Pfizer Nixes €400 Million Ireland Expansion and the Promise of 350 Jobs After Drug Setback

Published: Nov 28, 2016

Pfizer Nixes €400 Million Ireland Expansion and the Promise of 350 Jobs After Drug Setback November 28, 2016
By Alex Keown, BioSpace.com Breaking News Staff

DUBLIN – Following the failure of Pfizer 's late-stage anti-cholesterol drug bococizumab, the company has cancelled plans to spend nearly $500 million to expand its manufacturing facility in Ireland.

The expansion would have added an additional 350 jobs and would also have provided more than 1,000 temporary construction jobs, according to The Independent of Ireland.

Earlier this month, Pfizer abandoned bococizumab, a PCSK9 inhibitor, after the company discovered the drug did not lower cholesterol over a long period of time as previously expected. Additionally, patients were showing more of an immune response than predicted and patients were also experiencing more side effects. If bococizumab was successful, analysts had predicted the drug could have generated about $1 billion in annual revenue.

While Pfizer abandoned bococizumab, Sanofi and Amgen , the maker of two approved PCSK9 inhibitors, have seen their drugs struggle to generate the hoped-for revenue. The problem, in part, is due to the high cost of the PCSK9 inhibitors, particularly compared to traditional statins, which have a cost of about $50 per month.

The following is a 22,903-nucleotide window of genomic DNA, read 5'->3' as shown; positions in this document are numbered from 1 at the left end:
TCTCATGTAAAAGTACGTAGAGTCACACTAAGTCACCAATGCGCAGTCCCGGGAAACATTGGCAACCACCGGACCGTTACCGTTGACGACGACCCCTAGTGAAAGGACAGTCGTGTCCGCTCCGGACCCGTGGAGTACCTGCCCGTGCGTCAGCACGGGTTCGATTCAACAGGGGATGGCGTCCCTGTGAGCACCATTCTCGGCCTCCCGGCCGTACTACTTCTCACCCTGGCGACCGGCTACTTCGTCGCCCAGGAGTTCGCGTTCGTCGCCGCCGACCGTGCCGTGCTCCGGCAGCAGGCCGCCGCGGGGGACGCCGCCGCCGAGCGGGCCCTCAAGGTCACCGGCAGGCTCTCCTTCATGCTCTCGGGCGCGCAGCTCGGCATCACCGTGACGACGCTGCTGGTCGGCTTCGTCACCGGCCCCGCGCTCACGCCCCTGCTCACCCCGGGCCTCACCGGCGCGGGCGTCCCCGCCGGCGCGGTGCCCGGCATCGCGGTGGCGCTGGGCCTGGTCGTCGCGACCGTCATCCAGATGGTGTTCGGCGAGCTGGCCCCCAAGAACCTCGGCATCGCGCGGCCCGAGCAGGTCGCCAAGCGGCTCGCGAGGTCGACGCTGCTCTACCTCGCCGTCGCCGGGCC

Following Pfizer’s dropping of bococizumab, the company is scaling back, which includes cancelling the expansion of the Grange Castle project—a project that had been in the works for more than a year, the Irish Times reported. Pfizer intended to use the Irish plant as a manufacturing center for bococizumab, the Times said. In its planning with Dublin officials, Pfizer said the expansion was “contingent upon the continued successful clinical development of investigational compounds in Pfizer’s mid- and late-stage pipeline,” the Times reported.

The Grange Castle site is currently used to manufacture its blockbuster arthritis drug Enbrel and pneumococcal vaccine Prevenar. The planned expansion would have added more than 35,000 square feet to the facility, the Independent said. While the massive expansion at the site was terminated, Pfizer did indicate that a smaller expansion could take place in Dublin sometime next year, the Times said.

“Following the decision to discontinue the development of bococizumab, part of the potential expansion for which the planning permission was sought will not now go ahead,” a Pfizer spokesperson told The Times. “Expansion in relation to other incoming products will continue as planned, involving investment, recruitment and new technology.”

Pfizer is in the midst of a restructuring that could see the company divide itself into multiple entities. Ultimately Pfizer could be comprised of three units—Global Innovation Products (GIP) business, and Vaccines Oncology and Consumer (VOC) business.

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